They began as simple gaps between one’s own balcony and the balcony belonging to the floor above. As a collection, these caged spaces became either cautionary semi-private spaces or curated in a proud exhibition of the everyday.

The gaps were pre-fabricated spaces for individual customisation. Services were unusually subtle compared to the flamboyant residents. A pop-up gap for the local police station, camouflaging itself into the residential background.

This was a place for the locals. Neighbourhood services didn’t need to advertise themselves. Business was from a routine relationship as opposed to instant impulse. It was a statement not to do something with one’s window.

The residents of N17 was the neighbourhood Scrooge… or a minimalist vampire.

Relationships were put on display as neighbours learnt from each other. It was a vernacular open-source architecture.

The windows suffered when these conversations were blocked. Maybe their owners were daunted by the gas meters.

Two chairs and a few hanging lines formed an extensions. Suddenly this was understood as the local nursery, where a granny would babysit all the children of the block. She just did her own thing. I wasn’t not sure if she even got paid.

A window displaying the award for “wholesome good family certificate” as well as other services were allowing the neighbours to outsource housewifery. The roles within the confines of domesticity was regurgitated and outsourced to the public responsibility of the community. Traditionally, every dorm would have their own canteen. “打饭”, meal-fetching, was somewhere between going to the supermarket and getting a takeaway. Life within the home was minimised, thus increasing productivity in the workspace. That was the theory anyway.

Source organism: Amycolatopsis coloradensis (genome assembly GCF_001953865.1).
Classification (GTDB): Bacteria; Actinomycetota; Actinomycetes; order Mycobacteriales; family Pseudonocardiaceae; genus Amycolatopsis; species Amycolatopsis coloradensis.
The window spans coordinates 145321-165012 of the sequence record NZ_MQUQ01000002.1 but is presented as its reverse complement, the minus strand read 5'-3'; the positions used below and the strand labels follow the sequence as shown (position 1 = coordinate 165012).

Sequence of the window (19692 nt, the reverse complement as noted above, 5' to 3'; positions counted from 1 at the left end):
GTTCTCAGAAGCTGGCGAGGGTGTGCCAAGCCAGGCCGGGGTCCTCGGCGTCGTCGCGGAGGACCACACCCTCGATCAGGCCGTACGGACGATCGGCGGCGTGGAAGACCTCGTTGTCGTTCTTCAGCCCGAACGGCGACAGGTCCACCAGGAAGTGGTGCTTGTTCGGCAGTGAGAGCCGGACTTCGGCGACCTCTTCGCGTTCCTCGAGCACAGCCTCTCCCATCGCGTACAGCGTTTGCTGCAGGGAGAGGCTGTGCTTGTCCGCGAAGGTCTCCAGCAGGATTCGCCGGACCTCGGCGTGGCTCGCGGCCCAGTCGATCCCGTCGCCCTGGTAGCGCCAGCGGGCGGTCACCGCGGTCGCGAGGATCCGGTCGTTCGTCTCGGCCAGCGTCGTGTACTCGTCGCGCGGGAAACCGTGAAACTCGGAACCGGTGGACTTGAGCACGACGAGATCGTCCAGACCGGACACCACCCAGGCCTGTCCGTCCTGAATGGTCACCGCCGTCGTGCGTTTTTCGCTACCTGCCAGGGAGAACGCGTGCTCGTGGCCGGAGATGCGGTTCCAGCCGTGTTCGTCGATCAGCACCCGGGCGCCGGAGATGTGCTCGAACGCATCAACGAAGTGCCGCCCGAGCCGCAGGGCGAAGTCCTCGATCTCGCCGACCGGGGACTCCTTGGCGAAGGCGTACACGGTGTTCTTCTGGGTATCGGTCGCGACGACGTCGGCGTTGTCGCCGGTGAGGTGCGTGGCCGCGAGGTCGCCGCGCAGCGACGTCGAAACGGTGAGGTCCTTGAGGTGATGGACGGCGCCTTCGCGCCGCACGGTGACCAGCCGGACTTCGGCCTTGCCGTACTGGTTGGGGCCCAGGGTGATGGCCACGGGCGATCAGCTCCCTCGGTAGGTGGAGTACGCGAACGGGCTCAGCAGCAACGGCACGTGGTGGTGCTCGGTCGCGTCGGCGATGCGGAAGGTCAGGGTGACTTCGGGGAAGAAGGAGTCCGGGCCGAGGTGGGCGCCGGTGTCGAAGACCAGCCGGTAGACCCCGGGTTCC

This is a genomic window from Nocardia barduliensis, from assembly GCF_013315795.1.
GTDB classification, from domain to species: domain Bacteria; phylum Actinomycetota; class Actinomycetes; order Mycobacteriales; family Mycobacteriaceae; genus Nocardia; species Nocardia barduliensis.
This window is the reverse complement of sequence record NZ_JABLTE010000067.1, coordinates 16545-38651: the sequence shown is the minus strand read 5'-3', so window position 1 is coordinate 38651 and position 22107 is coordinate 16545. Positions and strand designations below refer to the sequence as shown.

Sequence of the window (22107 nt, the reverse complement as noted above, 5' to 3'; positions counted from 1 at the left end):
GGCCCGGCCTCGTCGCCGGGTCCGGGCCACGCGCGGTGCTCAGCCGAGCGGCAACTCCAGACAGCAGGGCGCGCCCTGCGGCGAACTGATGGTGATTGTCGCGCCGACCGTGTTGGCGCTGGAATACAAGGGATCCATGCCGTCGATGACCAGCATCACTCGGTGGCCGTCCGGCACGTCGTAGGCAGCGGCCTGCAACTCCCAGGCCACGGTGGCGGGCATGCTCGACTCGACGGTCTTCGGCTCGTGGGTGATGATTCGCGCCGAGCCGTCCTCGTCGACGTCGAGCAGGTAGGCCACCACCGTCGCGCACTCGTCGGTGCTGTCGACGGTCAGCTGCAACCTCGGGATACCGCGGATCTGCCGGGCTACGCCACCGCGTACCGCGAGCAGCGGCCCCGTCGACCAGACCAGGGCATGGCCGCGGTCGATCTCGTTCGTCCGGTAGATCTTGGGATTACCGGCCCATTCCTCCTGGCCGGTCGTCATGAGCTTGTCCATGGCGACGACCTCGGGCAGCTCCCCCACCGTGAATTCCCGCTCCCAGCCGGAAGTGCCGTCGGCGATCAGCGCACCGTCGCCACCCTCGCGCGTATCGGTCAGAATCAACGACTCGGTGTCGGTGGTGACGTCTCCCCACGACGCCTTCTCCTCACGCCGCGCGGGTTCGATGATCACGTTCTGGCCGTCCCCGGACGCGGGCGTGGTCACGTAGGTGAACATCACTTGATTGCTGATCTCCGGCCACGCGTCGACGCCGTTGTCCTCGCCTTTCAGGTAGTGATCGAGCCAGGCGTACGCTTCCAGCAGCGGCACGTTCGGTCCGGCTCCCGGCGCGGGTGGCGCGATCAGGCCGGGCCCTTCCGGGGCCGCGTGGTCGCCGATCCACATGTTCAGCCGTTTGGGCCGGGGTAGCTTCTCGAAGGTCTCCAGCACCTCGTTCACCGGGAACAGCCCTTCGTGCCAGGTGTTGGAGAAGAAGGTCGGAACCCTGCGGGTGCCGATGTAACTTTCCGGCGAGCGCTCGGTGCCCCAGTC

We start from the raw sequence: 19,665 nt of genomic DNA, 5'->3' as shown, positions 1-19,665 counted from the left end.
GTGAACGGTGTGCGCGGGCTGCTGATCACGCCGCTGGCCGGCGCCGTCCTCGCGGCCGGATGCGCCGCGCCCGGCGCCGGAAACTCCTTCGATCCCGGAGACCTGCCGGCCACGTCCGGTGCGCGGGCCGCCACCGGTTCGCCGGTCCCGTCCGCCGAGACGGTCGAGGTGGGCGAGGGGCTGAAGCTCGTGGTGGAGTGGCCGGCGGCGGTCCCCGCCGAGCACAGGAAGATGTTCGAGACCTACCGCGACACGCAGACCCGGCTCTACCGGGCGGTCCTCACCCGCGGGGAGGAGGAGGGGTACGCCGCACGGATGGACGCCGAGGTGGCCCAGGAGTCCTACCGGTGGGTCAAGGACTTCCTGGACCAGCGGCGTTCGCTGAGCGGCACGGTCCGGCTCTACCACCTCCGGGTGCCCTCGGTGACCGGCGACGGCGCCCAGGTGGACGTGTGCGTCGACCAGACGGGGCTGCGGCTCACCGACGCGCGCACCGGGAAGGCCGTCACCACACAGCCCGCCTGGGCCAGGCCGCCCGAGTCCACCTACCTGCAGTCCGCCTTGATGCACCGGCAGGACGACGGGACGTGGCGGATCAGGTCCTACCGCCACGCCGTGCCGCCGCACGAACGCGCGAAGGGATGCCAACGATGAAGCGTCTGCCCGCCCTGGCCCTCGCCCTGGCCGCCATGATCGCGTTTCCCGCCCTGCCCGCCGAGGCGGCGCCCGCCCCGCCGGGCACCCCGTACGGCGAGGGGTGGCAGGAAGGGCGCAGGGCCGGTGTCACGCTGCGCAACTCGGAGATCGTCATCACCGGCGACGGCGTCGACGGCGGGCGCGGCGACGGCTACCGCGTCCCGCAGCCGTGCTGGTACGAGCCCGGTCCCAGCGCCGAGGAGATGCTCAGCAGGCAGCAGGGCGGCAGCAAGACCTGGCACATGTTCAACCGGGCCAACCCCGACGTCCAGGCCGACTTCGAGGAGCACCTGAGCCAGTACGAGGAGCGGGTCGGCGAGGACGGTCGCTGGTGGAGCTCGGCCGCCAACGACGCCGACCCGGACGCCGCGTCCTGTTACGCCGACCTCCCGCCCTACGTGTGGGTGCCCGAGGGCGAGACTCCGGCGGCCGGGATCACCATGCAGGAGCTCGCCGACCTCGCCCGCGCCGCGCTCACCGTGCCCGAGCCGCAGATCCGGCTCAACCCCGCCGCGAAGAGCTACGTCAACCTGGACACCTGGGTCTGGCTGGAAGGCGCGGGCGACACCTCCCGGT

This is living proof that recessions can drive innovation. The creative use of materials, experimentations with building works, archetypes of windows were literally thrown out of the window when economy was an objective. There was no snobbery here. Minding your own business was never so social. The egoless competition was simply an organic evolution of function, illustrating that neighbourhood really isn’t about a communication of aesthetics.

Written by Lisa Ma

Lisa Ma socializes activism. Combining ethnographic research and speculative design, Lisa creates platforms of engagement from surprising insights and processes that deeply resonate with the global technological community. The emergence of clicktivism – to protest at the click of a mouse – is trivializing activism. Lisa argues that although activism doesn’t necessarily benefit from technology, we need to evolve how activism contributes to technological societies. To illustrate this, she designs dilemmas and creates social events that are perceived as activism but function as services.

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